RSPB Handbook of British Birds Paperback – 16 Aug 2010
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"Marvellous value for a tenner." --Birds (Feb 2007)
From the Author
"Why another bird book?", this will be a question that we are sure that many people will ask - and it is a fair question!
Many older birdwatchers will remember that Roger Tory Peterson introduced the first of field guides to birds into Britain in the 1950s. This was a significant milestone in the popularising of birdwatching as a hobby in Britain and eventually in many other countries as well.
Excellent as that first guide was it soon had its imitators. Soon the growing number of birdwatchers, who had more opportunities to travel, required even more guides covering wider geographical areas. The emphasis of most of these books remained identification and this is the emphasis continues today.
Identification of birds is difficult and the skills and practice involved should not be under estimated. Identification, however, should not in our opinion be an end in itself more of a beginning.
For us, the authors, the enjoyment of watching birds comes from encountering the bird in the field and knowing something of if life-style; of where it comes from and where it travels to; its relative scarcity or abundance, and where else in the world it is found. Many of our most memorable experiences relate to migrant birds; whether it is Little Auks, flying low over the waves as they battle against a head wind on their journey from their Spitzbergan breeding grounds to their winter quarters somewhere out in the Atlantic Ocean. Alternatively it could be the welcome return of the mysterious Cuckoo in spring: where has it been and which birds is it singling out to be the hosts for is abandoned eggs this year.
There are other intriguing stories to be found in the breeding behaviour of many familiar birds. The aunties that look after the crèche of downy Shelducks while the parents leave the area to moult. The male Dotterel that swaps roles with the female and cares for the eggs and young while his erstwhile mate leaves in search or another male, and the Dunnock that varies its song to make competitors think that there is more than one male occupying the territory.
And then there is moult, a vital period in the annual cycle of any bird and an event that can change both its appearance and its behaviour. No popular book has attempted to tackle this difficult subject.
There is also the all the mind-blowing information on how long birds live, which is tucked away in scientific journals and deserves wider readership, but perhaps the biggest omission from the other current bird books is the populations and the most recent trends. This is the vital information that conservationists need and on which conservation programmes are based.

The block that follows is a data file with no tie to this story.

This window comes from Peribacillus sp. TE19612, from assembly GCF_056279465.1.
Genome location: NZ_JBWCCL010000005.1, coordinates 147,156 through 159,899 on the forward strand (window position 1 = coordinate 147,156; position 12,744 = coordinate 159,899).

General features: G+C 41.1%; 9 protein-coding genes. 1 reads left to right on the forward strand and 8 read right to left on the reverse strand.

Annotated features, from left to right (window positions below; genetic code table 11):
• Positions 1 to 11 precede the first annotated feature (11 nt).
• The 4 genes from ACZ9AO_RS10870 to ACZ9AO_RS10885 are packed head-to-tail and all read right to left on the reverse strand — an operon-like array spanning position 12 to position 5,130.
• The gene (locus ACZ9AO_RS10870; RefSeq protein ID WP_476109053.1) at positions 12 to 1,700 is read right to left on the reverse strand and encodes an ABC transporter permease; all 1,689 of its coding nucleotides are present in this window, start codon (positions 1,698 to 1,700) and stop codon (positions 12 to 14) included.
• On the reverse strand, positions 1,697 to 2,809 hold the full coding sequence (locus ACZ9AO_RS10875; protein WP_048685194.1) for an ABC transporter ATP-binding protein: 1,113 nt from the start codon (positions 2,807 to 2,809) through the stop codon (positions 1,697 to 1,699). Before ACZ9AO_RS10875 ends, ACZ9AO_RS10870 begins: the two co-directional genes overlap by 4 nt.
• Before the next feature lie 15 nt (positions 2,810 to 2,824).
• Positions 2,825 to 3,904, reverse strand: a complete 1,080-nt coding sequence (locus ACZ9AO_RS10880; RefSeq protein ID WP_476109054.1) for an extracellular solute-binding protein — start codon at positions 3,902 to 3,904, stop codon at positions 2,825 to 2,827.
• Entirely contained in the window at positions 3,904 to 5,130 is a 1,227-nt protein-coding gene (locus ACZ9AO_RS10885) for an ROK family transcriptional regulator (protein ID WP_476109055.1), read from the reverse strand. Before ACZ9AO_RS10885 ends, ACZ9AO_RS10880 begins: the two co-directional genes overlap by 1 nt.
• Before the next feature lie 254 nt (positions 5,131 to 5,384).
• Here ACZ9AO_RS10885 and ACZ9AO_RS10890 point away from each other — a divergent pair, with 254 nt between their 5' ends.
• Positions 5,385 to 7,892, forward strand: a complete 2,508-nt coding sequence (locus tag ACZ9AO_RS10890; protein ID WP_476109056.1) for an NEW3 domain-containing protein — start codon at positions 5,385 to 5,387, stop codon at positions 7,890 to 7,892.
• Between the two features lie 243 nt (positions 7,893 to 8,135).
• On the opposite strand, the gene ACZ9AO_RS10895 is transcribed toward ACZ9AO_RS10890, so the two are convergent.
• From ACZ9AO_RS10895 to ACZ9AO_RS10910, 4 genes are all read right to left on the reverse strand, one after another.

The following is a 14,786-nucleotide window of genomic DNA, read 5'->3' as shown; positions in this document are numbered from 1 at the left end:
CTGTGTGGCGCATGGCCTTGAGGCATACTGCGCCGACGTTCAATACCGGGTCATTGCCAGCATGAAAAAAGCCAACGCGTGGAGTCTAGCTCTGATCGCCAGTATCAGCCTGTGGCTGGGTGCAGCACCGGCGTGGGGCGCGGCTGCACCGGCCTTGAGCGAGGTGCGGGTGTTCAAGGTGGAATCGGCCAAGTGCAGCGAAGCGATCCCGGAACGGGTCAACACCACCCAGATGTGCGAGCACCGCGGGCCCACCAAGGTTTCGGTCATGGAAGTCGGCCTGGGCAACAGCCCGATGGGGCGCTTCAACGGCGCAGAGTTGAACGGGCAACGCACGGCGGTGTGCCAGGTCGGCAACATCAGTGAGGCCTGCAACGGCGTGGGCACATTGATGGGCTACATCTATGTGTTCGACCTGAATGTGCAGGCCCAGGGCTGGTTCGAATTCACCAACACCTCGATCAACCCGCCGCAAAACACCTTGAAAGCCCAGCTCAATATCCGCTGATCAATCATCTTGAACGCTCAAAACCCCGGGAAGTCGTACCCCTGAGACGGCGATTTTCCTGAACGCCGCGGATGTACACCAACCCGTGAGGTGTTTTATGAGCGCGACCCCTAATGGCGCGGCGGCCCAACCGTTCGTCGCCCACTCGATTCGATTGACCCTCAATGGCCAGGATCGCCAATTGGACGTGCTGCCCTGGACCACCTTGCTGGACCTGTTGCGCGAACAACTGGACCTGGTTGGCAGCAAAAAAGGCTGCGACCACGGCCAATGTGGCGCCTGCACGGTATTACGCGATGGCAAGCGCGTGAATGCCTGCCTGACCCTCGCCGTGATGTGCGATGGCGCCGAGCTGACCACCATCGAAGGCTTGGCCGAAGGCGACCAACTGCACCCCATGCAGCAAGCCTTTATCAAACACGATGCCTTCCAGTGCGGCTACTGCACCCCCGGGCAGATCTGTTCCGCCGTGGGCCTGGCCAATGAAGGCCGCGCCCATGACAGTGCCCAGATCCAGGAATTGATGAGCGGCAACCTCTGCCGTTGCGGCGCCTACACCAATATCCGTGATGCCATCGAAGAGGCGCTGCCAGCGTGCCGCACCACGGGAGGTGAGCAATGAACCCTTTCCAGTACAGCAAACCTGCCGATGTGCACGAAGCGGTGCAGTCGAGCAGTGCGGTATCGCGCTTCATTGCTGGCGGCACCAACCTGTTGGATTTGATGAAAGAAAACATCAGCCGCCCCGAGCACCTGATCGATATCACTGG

We have drawn widely on the work of ornithologists and scientists, past and present. We have incorporated the latest statistics from the British Trust for Ornithology and the conservation measures being taken by the Royal Society for the Protection of Birds. We have used our own intimate knowledge of the species to decide what information include and - far more difficult - what to leave out! We hope the result is a readable and informative biography of each of the 280 species we have selected.
We are confident that this book is substantially different from other field guides on the market. Its primary purpose is not use in the field, but it is for reference at home, to be taken in the car, packed in the holiday suitcase or used - without embarrassment - in a hide on an RSPB reserve. Look at the bird, read the text and gradually - we hope - the wonderful word of birds will start to come alive for you just as it has for us.
Peter Holden and Tim Cleeves
2002 --This text refers to an out of print or unavailable edition of this title.
Top customer reviews
So far as I have been able to determine (and I'm just an enthusiast not an expert) this is an acceptable update. It covers all the identification factors I would look for - appearance in flight, at different times of year, at different stages of development, description of calls, distribution areas, etc.
There is a section on bird topography (how to describe the 'parts' of a bird's physique and plumage) and also a section that links local, common, scientific and international names, so if you need a description of a Brook Ousel (Water Rail) or a Yarwelp (Avocet), they are there to be found.
The immediate difference is the colour photos rather than drawings of each species. Also it limits itself to 280 species that regularly occur in Britain and Ireland as residents or visitors so if you were lucky enough to spot an 'accidental' from Europe, you might not establish an identity. Then again, if you are good enough to know it is an accidental, you will have other guides available!
There isn't a species comparison page (for the various birds of prey for example) and I miss that - you would have to look at the entry for each possibility whereas my well-loved old guides had a comparison page that showed the outline given by all comparable species for quick identification, then turn to the detailed entry for more information.
Ultimately, my daughter chose the pocket edition, specifically because of its size, but I liked this enough to keep it for the car.
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